Tuesday 31 July
Tomorrow, 1 August, is opening day of the Hamilton County Fair, so today was the day to get your entries down to the Agricultural Pavilion (4-7 PM). We've been entering (when we've been home) since 1999. Most of yesterday and today was spend trying various things and eating the results. We'll tell you how we did later.
Cold soups are perfect: the Fair enters them as hors d'oeuvres, and they need no cooking at this season, which is usually hotter than the hinges of - you know.
The first was raspberry. We had found some lovely berries at the Market, ate half of them immediately over Graeter's peach ice cream and dunked the rest into the true water of life, i.e. triple sec. Grinded up with a little drained yogurt to make the first soup, which was a kick in the palate of the essential juice of raspberry (as Mr. Mantalini no doubt said to Mrs. Mantalini).
The second was honeydew. We had tested the melon itself for dinner the night before, and it was lovely and sweet. Grind up fresh mint leaves with a little sugar (to act as grit), then blitz the honeydew. At this point you can add a little apple juice (the frozen concentrate) or orange juice, but usually it's best on its own. Yogurt, again, to taste. This we've been making for years, usually as part of a ying-yang soup. The yin is usually a similar cantaloupe soup, but flavored with the old folksong quartet of "cinnamon and ginger/nutmeg and cloves" (. . . "and that gave me / my jolly red noves"). Add two reserved melon balls for the spots.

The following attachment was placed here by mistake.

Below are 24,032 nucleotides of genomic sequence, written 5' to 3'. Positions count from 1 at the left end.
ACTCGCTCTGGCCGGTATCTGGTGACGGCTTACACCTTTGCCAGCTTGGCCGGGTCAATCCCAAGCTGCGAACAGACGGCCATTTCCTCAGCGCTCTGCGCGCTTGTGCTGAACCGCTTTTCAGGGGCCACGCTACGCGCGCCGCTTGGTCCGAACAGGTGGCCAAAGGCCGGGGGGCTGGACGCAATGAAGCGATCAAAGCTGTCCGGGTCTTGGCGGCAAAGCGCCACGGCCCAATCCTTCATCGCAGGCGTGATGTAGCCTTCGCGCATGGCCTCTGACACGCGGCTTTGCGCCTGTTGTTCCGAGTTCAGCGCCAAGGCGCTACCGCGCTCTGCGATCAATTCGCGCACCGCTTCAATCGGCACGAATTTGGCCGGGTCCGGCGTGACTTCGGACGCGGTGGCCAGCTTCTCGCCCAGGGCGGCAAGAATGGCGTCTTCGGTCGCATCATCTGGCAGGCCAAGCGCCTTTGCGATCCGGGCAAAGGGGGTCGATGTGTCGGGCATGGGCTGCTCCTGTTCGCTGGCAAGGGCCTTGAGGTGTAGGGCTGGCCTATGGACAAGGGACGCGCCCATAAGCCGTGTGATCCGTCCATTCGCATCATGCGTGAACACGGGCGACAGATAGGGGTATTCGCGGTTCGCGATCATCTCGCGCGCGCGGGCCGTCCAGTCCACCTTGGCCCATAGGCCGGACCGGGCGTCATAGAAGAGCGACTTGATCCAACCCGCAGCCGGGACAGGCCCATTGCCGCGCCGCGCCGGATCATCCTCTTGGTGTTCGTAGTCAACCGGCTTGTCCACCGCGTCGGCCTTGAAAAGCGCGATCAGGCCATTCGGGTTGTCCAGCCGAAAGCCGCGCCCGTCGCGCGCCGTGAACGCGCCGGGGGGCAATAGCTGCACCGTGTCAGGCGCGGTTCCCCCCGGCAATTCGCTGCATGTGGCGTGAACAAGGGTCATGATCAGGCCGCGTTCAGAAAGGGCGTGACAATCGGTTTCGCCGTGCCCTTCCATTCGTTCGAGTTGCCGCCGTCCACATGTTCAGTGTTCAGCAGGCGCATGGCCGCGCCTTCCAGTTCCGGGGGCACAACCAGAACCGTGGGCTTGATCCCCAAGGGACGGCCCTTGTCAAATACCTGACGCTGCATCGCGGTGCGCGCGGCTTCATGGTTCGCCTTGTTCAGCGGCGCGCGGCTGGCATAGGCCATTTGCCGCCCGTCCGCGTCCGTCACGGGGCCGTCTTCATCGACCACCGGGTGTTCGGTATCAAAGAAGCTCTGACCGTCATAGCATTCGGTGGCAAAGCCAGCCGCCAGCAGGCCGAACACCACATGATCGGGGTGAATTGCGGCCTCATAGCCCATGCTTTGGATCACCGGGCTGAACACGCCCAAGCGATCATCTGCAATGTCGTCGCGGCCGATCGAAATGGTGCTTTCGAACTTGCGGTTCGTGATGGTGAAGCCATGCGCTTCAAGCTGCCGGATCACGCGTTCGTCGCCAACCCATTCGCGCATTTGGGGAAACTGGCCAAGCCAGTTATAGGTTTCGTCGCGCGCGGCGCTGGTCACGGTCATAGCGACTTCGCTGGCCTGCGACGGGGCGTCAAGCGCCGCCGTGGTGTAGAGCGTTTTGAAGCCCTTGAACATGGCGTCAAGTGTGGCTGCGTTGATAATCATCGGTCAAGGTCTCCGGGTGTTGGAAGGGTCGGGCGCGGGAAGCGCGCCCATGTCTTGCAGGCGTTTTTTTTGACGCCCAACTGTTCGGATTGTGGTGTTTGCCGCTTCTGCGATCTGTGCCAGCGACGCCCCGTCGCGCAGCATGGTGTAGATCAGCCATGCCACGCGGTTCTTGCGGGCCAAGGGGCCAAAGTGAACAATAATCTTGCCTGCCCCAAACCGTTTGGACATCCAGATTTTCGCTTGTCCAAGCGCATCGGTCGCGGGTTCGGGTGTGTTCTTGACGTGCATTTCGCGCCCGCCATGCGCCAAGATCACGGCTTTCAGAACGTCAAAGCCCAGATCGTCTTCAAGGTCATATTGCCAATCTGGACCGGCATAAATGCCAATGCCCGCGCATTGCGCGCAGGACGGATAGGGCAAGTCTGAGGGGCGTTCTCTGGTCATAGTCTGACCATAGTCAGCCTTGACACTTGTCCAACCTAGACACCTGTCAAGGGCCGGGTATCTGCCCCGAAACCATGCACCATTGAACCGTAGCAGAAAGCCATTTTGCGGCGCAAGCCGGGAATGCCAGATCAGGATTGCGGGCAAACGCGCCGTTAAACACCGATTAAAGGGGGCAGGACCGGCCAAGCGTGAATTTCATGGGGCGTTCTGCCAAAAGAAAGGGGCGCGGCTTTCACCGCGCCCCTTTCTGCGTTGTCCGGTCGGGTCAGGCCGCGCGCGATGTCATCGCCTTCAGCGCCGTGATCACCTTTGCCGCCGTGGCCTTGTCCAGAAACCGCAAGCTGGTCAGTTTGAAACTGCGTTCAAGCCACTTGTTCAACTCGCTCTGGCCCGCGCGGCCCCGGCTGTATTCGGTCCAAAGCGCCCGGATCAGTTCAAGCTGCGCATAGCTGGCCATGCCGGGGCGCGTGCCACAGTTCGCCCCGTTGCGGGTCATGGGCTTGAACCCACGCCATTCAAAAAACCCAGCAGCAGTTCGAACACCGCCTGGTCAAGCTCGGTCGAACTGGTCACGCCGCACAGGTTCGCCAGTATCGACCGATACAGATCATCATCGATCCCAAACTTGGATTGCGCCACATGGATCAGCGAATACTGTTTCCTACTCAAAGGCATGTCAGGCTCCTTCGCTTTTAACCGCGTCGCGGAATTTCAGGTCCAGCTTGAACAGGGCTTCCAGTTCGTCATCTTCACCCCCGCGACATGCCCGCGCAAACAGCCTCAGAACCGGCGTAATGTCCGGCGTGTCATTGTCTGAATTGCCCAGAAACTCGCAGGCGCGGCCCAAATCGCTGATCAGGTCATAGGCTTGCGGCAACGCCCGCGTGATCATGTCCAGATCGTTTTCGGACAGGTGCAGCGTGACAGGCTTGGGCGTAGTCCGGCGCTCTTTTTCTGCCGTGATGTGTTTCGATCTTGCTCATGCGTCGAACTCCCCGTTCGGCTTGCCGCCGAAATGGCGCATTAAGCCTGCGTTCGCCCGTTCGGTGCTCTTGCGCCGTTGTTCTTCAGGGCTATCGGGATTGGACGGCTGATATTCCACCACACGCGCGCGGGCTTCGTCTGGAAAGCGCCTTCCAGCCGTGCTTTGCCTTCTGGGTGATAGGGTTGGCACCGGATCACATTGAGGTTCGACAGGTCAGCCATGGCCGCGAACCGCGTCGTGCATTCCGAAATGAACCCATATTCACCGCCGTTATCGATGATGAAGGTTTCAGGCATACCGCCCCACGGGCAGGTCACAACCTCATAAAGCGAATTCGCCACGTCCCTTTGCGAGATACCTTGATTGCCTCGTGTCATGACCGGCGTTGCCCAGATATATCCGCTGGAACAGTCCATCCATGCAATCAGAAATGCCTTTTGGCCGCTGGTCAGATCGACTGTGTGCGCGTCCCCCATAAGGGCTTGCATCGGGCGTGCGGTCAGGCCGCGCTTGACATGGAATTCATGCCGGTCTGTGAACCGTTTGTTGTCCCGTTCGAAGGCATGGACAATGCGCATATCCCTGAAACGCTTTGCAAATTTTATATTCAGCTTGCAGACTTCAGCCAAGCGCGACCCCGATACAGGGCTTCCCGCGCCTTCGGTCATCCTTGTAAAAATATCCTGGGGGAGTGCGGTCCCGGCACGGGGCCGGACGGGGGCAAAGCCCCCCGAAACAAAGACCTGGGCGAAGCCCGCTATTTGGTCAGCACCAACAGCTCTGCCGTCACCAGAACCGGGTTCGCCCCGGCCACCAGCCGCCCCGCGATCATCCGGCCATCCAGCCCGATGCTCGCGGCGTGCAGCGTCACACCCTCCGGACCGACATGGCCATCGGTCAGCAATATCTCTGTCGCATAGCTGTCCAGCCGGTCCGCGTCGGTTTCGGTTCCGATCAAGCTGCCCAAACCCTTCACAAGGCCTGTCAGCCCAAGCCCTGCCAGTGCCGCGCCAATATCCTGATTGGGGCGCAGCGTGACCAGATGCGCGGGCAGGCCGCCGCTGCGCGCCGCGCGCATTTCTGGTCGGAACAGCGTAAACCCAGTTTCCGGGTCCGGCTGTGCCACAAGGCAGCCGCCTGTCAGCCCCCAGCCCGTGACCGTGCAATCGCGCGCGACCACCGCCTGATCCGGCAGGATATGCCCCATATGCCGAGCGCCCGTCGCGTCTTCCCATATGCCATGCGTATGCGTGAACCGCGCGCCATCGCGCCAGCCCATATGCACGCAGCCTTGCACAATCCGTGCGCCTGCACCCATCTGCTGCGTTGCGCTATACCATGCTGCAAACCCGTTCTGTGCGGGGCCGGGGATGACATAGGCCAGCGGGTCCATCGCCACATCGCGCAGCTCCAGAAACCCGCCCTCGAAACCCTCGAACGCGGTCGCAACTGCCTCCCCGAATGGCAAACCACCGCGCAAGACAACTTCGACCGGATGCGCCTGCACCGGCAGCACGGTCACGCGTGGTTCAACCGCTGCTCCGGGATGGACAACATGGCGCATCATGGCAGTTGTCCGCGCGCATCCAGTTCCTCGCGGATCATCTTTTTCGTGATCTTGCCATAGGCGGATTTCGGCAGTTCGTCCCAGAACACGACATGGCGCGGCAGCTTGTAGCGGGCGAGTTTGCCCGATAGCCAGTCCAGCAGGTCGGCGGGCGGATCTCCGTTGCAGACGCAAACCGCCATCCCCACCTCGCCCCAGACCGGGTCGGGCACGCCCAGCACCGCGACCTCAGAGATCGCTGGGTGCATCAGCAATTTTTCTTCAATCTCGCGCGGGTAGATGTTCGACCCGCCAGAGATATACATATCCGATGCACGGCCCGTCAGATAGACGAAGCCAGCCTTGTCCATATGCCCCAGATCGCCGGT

After pouring off a cup each to enter at the Fair, we had a soup-off, with a lunchtime yin-yang. There was less raspberry, and the honeydew was more complex, but it still looked awfully pretty.
Dinner (not a Fair entry) was roasted vegetable gazpacho. While Holt's breads for the Fair were rising, we grilled some tomatoes and our first poblano pepper from the garden, plus a red onion. Stripped the skins, and whizzed them all up with cilantro and many a de-seeded cuke (which are also starting to appear in abundance, usually hiding under the leaves until they're bigger than Barbara wants them). This soup was waiting for us, nice and cold, when we got back from the fairgrounds. Served up with the smaller of the two loaves of whole wheat bread, whose big brother had gone off to see the Fair, and possibly been exchanged for some magic beans.